Well, I got me a fine wife, I got me an old fiddle.
When the sun’s comin’ up, I got cakes on the griddle.
Life ain’t nothing but a funny, funny riddle.
Thank God I’m a country boy.
With John Denver singing in the background, it dawned on me that most of us “city folk” are a little bit country.
While I wouldn’t say I grew up on a farm, there were still pigs to be fed, ice to be chopped, and cows to be milked. That was before school.
Even growing up in the city, many visited grandparents or other relatives that lived on farms. Horseback riding and plucking chickens are memories many will never forget.
Our chickens came by way of the United States Postal Service.
Yep, they were mail order chicks back then.
So why is it that rural Dickinson County has this “we versus them” mentality? And why do Herington residents feel like Abilene’s stop-sister?
The strangest question is why rural residents opposed Dickinson County’s redistricting plan that would have guaranteed that all three Dickinson County Commissioners would have rural roots. They were concerned it would be the other way around but the odds were stacked that it would not happen.
Looking at the redistricting map that failed last November due to a lack of a second, 61.5 percent of the population would reside outside Abilene in District 1. In District 2, the percentage residing outside of Abilene would be 77.5 and 57 percent would reside outside of Abilene in District 3.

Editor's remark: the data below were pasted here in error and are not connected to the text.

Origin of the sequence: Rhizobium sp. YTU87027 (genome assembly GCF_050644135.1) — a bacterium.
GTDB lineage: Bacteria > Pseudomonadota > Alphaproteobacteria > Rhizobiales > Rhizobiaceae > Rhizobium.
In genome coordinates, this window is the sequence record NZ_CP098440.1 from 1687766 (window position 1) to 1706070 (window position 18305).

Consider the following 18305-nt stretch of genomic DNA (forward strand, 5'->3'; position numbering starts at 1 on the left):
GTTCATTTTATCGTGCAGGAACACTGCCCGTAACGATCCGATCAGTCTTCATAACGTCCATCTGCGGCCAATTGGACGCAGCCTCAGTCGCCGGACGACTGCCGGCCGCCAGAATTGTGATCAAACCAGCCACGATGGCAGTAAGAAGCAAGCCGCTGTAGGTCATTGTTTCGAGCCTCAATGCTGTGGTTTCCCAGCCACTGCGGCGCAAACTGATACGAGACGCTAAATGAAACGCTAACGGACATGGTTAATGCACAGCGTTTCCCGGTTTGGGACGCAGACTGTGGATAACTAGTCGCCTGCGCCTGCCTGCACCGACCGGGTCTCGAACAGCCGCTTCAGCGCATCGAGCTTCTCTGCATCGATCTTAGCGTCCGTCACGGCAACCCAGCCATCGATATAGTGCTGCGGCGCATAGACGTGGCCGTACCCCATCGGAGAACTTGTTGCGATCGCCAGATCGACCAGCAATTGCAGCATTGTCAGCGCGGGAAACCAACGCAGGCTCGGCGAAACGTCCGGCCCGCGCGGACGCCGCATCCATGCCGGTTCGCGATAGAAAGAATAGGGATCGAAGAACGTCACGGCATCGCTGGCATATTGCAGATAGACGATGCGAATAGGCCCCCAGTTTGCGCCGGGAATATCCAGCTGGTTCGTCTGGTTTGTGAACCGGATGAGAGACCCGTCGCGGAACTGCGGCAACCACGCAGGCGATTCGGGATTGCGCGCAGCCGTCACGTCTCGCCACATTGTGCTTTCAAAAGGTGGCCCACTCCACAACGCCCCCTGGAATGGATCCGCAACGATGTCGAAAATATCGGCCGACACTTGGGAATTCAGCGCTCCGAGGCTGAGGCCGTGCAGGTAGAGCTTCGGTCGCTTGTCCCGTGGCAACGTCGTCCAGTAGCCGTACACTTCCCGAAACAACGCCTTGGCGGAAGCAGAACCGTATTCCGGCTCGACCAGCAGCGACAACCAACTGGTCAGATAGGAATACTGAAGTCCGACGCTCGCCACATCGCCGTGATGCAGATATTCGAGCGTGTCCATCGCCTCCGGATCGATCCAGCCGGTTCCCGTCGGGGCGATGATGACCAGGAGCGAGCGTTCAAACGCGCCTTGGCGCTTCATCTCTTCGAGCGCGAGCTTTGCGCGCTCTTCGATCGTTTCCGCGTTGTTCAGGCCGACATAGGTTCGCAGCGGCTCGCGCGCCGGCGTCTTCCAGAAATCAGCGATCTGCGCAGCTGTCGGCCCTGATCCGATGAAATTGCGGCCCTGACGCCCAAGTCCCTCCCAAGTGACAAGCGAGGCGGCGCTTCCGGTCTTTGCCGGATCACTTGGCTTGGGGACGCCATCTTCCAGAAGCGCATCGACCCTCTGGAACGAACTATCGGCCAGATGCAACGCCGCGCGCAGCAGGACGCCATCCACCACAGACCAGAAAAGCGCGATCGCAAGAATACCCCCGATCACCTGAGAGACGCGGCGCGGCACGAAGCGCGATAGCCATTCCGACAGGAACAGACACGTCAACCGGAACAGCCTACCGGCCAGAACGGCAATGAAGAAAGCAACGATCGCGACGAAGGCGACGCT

Yet no one living in Abilene spoke up and said “that’s not fair”!
One thing the county commissioners might consider is taking the 991 residents living in Grant Township (hey, that’s me) and moving them to District 1.
District 1, 6,902; District 2, 6830, District 3 6,022.
The population in District 1 is expected to decrease in years to come.
The commissioners shouldn’t be concerned with the “compact as possible” clause in the law.
When the Kansas constitution was written and adopted in 1859, it is doubtful our founding fathers thought about e-mail, Facebook, Twitter or cell phones for immediate conversations.
William Lamb, James Long and Wm. Mullhagen, our first county commissioners in 1858, traveled throughout their districts on vehicles that had just one horse power, as in a horse.
Today, all three commissioners have quick, and in some cases instant, access to their residents in their districts through e-mail, cell phone or text messaging.
It is believed by some that “as compact” was written into the law to avoid Gerrymandering but counties like Riley and Geary that have a large population in one city have unique redistricting issues.